This day is celebrated as the New Year's Day. It is the first day of the bright half of the month of Chaitra (March–April. The word Navreh has been derived from sanskrit word "Nav varsha" which mean New Year. On the eve of Navreh or Navroz, a platter of unhusked rice with a bread, a cup of yogurt, a little salt, a little sugar candy, a few walnuts or almonds, a silver coin, a pen, a mirror, some flowers (rose, marigold, crocus, or jasmine) and the new panchanga or almanac is kept and seen as the first thing on waking up in the morning. The same ritual is observed on Sonth or the Kashmiri spring festival. It is believed that some 5079 years ago the Saptrishi era of Kashmiri Hindu calendar has started on this very day. As per the legend, on this date the saptrishis gathered on Hari Parbat when the first ray of the sun fell on the Chakreshwara and paid tributes to her. Since then the astrologers have marked this date as the basis of their calculations.
Zyeth Atham / Zishtha Atham:
Zyeth Atham is celebrated on the eighth day of the bright half of Jiyashtha month (May-June) as pradhurbhava of Regnya Bhaghwati also known as Kheer Bhawani. Devotees offer their prayers by keeping fast all day, waving lamps, burning incense and offering Kheer, milk, loaf sugar and flowers to the Goddess. Ritually there is no specific Puja associated with this festival. Another day called Asharha Atam is celebrated on the similar grounds.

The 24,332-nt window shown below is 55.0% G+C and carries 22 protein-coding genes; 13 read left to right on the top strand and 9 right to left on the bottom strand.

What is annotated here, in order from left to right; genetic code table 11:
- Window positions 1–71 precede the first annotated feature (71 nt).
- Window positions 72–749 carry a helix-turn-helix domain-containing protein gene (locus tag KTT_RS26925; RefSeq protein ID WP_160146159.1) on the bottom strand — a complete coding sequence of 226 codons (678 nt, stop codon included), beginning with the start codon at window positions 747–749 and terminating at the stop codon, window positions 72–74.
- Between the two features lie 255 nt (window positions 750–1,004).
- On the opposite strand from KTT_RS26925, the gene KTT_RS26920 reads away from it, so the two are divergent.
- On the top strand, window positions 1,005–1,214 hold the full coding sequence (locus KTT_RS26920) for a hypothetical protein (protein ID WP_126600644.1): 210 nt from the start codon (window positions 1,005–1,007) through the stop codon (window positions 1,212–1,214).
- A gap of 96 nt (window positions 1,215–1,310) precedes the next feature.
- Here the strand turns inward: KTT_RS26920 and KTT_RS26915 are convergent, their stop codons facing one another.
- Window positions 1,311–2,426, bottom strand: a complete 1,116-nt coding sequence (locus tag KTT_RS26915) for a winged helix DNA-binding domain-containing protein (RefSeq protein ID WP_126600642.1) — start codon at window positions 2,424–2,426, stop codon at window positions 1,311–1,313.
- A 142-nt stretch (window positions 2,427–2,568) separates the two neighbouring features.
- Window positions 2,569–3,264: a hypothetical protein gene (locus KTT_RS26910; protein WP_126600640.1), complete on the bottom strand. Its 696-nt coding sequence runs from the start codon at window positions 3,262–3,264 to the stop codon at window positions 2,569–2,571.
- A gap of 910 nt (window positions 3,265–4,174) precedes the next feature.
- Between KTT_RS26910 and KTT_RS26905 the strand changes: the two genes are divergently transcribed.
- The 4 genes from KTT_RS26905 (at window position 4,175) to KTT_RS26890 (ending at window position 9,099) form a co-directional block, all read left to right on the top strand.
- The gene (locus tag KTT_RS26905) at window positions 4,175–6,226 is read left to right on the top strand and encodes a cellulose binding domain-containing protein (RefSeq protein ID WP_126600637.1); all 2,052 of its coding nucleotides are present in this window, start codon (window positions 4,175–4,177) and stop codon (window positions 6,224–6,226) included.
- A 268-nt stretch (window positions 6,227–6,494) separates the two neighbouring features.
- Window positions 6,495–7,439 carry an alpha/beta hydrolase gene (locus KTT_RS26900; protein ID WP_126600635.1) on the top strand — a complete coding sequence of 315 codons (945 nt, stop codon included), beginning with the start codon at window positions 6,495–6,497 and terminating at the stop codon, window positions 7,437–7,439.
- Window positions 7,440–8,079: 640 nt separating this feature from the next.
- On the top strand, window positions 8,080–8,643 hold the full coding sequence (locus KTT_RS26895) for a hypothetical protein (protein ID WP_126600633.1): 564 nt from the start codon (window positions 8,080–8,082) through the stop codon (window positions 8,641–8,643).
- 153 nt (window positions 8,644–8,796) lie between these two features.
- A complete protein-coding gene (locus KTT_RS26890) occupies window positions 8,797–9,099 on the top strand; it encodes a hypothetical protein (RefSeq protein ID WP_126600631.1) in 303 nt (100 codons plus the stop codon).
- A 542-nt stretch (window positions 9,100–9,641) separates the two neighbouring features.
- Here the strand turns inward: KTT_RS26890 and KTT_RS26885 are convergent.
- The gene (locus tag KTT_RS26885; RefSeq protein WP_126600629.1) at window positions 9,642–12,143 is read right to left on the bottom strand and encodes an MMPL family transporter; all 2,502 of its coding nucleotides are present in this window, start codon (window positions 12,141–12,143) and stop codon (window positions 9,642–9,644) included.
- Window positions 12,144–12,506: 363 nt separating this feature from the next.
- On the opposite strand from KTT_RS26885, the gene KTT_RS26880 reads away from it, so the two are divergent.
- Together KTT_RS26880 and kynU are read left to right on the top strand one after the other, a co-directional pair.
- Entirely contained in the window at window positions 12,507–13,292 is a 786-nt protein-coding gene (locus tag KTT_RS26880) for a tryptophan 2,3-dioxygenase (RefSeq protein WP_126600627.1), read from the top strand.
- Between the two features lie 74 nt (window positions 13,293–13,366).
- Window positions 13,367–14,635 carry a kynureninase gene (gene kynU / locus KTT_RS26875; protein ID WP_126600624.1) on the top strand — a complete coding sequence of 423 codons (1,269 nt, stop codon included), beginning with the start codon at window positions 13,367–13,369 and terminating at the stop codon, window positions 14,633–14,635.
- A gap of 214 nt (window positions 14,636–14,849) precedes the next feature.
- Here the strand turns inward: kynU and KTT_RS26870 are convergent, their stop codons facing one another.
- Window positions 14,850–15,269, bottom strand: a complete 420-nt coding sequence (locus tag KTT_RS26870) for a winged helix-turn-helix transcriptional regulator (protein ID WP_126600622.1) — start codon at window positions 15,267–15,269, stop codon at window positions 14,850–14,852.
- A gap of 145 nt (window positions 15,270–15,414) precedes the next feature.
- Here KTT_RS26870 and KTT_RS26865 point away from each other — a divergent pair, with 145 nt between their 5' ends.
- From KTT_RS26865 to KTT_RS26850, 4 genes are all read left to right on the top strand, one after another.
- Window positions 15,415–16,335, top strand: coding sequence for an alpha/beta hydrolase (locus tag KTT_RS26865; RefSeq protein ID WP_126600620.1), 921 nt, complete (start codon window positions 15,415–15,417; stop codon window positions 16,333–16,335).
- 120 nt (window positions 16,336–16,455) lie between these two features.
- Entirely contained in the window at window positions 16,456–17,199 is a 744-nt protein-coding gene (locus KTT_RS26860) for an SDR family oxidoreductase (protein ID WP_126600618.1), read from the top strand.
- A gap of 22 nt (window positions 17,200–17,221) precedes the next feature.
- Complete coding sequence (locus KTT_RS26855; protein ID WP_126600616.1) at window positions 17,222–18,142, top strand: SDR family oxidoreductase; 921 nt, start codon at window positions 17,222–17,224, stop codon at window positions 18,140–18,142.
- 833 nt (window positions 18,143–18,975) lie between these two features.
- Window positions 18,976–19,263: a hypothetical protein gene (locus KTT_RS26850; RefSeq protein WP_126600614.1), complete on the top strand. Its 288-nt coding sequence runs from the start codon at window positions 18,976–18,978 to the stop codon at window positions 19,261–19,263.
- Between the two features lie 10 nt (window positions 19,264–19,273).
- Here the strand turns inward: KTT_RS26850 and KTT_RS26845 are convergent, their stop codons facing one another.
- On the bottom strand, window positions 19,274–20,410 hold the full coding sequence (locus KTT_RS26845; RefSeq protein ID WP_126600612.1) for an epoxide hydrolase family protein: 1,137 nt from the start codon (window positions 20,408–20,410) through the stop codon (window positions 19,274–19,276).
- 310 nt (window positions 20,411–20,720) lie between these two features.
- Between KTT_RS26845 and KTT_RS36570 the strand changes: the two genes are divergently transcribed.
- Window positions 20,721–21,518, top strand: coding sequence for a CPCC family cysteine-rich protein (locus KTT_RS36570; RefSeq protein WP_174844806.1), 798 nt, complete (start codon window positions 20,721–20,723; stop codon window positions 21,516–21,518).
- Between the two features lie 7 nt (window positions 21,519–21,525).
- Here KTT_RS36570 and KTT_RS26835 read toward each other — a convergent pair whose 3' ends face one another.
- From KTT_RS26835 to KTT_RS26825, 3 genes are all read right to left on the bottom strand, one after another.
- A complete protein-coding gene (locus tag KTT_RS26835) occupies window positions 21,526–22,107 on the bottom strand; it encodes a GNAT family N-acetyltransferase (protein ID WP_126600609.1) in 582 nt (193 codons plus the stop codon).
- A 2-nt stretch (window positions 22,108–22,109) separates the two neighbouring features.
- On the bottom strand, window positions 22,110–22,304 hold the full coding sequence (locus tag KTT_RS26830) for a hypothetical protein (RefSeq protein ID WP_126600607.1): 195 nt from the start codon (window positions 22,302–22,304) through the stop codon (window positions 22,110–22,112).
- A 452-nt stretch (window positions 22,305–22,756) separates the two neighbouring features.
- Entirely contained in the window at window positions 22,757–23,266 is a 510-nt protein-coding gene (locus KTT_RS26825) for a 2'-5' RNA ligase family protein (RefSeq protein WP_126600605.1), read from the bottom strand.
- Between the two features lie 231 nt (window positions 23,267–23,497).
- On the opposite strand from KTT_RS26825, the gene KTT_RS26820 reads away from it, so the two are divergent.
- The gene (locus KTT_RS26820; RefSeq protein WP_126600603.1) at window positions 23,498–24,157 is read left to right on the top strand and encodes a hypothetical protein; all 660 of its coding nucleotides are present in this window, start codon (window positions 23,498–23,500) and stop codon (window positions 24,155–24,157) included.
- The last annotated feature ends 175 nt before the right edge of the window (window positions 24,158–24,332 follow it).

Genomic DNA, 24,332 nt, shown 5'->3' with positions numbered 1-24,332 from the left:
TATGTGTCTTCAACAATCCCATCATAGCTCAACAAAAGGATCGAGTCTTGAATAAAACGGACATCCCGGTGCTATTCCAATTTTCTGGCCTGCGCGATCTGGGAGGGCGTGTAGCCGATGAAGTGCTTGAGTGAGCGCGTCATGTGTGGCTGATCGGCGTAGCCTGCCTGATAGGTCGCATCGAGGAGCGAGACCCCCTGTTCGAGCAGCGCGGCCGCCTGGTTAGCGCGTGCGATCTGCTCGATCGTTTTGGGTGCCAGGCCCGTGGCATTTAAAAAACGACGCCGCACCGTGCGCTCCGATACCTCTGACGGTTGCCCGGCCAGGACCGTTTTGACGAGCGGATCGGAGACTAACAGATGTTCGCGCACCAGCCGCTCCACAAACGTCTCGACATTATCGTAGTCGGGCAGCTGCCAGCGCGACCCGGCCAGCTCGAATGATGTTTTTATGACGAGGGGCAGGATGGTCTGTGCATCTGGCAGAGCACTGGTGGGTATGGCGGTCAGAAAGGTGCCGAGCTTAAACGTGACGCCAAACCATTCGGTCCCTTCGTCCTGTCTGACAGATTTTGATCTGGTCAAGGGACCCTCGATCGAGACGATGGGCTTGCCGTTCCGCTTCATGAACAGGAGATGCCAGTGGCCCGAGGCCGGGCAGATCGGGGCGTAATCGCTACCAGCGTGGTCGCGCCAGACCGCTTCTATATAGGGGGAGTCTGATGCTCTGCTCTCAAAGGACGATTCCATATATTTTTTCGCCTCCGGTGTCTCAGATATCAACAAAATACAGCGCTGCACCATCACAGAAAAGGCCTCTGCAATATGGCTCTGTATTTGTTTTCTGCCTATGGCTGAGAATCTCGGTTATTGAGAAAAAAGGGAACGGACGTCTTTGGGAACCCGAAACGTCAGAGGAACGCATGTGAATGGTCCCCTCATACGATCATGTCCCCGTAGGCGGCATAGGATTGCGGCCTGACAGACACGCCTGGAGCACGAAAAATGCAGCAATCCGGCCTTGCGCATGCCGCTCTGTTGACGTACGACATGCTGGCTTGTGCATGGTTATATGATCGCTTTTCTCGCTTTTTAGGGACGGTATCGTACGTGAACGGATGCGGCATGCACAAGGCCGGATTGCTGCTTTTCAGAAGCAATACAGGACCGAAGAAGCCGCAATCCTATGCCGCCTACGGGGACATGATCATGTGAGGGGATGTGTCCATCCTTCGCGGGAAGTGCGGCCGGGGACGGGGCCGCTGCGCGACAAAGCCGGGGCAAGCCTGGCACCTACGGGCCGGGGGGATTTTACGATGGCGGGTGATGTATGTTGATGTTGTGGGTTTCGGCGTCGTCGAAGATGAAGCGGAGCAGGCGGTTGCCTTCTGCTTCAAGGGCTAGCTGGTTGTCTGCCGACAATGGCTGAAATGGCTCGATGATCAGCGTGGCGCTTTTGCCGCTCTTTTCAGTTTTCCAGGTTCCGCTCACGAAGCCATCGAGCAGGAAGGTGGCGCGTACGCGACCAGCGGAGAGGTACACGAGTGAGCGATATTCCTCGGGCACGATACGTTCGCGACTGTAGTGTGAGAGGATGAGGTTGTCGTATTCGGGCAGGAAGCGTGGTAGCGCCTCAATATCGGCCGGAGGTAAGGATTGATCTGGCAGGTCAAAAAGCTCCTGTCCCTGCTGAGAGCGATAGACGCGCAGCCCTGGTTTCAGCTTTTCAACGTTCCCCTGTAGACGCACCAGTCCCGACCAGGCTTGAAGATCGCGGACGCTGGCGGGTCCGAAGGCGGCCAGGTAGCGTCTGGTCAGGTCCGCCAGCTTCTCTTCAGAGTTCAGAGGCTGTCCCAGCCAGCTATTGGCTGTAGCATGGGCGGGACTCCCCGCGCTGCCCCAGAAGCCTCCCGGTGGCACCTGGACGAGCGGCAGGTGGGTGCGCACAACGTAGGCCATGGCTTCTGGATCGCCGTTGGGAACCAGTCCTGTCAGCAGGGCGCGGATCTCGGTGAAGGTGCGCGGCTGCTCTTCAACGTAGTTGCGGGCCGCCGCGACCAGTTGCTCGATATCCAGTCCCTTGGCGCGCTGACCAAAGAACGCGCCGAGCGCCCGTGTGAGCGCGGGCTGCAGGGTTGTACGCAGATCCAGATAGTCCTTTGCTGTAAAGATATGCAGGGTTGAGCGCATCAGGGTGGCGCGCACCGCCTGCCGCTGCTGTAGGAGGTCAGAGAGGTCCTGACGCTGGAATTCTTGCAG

This festival is celebrated on the 8th day of the bright fortnight of Phalguna month. This is marked as the culmination of the Shivratri festival and hence adieu is bid to the winters. On this day Puja is offered to the chosen deity and number of lamps are lit in the home. In old days a tradition of tieng Kangri (filled with fire) with long rope and then moving it round and round in circles till it bumped down was practised. This was also called Jaa Teen Teen - meaning its burning flame.
This festival is celebrated to pay tribute to Goddess Tripursundari (one who is beautiful in all the three worlds). Her cult is more prominent in Tikoo / Tiku clan of Pandtits. Tripursundari is believed to have the combined powers of all the three Goddesses - Maha Lakshmi, Maha-Saraswati and Maha-Kali. This day also marks the tantric tradition of Kashmiri Pandits as the Goddess is ritually accessed through Tantra and Mantra.